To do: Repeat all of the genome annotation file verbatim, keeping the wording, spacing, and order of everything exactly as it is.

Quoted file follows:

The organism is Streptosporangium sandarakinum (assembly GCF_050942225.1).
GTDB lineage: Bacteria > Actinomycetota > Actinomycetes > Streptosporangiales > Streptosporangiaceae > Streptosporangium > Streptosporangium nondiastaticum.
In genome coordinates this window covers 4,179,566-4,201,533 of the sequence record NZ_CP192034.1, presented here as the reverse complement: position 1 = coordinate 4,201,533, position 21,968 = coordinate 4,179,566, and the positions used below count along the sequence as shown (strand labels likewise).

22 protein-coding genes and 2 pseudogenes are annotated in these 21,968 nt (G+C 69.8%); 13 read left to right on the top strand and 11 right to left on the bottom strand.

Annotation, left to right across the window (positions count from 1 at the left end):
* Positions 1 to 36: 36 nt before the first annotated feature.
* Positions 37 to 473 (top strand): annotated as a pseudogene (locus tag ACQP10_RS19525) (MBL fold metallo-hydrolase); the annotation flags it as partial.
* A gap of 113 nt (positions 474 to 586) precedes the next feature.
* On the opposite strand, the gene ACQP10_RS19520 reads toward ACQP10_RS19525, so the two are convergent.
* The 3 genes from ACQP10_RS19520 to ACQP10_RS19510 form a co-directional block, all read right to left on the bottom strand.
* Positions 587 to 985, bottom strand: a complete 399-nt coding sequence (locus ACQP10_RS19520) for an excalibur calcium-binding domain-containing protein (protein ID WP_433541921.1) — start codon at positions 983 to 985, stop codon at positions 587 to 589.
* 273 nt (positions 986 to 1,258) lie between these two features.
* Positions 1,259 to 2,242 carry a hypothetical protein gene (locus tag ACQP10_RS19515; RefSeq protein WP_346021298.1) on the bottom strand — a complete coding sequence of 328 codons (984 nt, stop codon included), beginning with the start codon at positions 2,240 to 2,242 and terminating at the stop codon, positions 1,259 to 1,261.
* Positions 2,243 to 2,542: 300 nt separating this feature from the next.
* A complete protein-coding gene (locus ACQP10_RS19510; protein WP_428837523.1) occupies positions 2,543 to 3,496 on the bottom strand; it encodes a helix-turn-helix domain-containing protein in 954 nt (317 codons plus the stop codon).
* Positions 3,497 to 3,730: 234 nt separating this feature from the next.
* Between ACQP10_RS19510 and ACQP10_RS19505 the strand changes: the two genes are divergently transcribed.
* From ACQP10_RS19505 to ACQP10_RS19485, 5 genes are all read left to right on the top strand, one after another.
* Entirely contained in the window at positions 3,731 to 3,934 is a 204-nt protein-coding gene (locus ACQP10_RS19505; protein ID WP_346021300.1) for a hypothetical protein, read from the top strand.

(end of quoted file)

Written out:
The organism is Streptosporangium sandarakinum (assembly GCF_050942225.1).
GTDB lineage: Bacteria > Actinomycetota > Actinomycetes > Streptosporangiales > Streptosporangiaceae > Streptosporangium > Streptosporangium nondiastaticum.
In genome coordinates this window covers 4,179,566-4,201,533 of the sequence record NZ_CP192034.1, presented here as the reverse complement: position 1 = coordinate 4,201,533, position 21,968 = coordinate 4,179,566, and the positions used below count along the sequence as shown (strand labels likewise).

22 protein-coding genes and 2 pseudogenes are annotated in these 21,968 nt (G+C 69.8%); 13 read left to right on the top strand and 11 right to left on the bottom strand.

Annotation, left to right across the window (positions count from 1 at the left end):
* Positions 1 to 36: 36 nt before the first annotated feature.
* Positions 37 to 473 (top strand): annotated as a pseudogene (locus tag ACQP10_RS19525) (MBL fold metallo-hydrolase); the annotation flags it as partial.
* A gap of 113 nt (positions 474 to 586) precedes the next feature.
* On the opposite strand, the gene ACQP10_RS19520 reads toward ACQP10_RS19525, so the two are convergent.
* The 3 genes from ACQP10_RS19520 to ACQP10_RS19510 form a co-directional block, all read right to left on the bottom strand.
* Positions 587 to 985, bottom strand: a complete 399-nt coding sequence (locus ACQP10_RS19520) for an excalibur calcium-binding domain-containing protein (protein ID WP_433541921.1) — start codon at positions 983 to 985, stop codon at positions 587 to 589.
* 273 nt (positions 986 to 1,258) lie between these two features.
* Positions 1,259 to 2,242 carry a hypothetical protein gene (locus tag ACQP10_RS19515; RefSeq protein WP_346021298.1) on the bottom strand — a complete coding sequence of 328 codons (984 nt, stop codon included), beginning with the start codon at positions 2,240 to 2,242 and terminating at the stop codon, positions 1,259 to 1,261.
* Positions 2,243 to 2,542: 300 nt separating this feature from the next.
* A complete protein-coding gene (locus ACQP10_RS19510; protein WP_428837523.1) occupies positions 2,543 to 3,496 on the bottom strand; it encodes a helix-turn-helix domain-containing protein in 954 nt (317 codons plus the stop codon).
* Positions 3,497 to 3,730: 234 nt separating this feature from the next.
* Between ACQP10_RS19510 and ACQP10_RS19505 the strand changes: the two genes are divergently transcribed.
* From ACQP10_RS19505 to ACQP10_RS19485, 5 genes are all read left to right on the top strand, one after another.
* Entirely contained in the window at positions 3,731 to 3,934 is a 204-nt protein-coding gene (locus ACQP10_RS19505; protein ID WP_346021300.1) for a hypothetical protein, read from the top strand.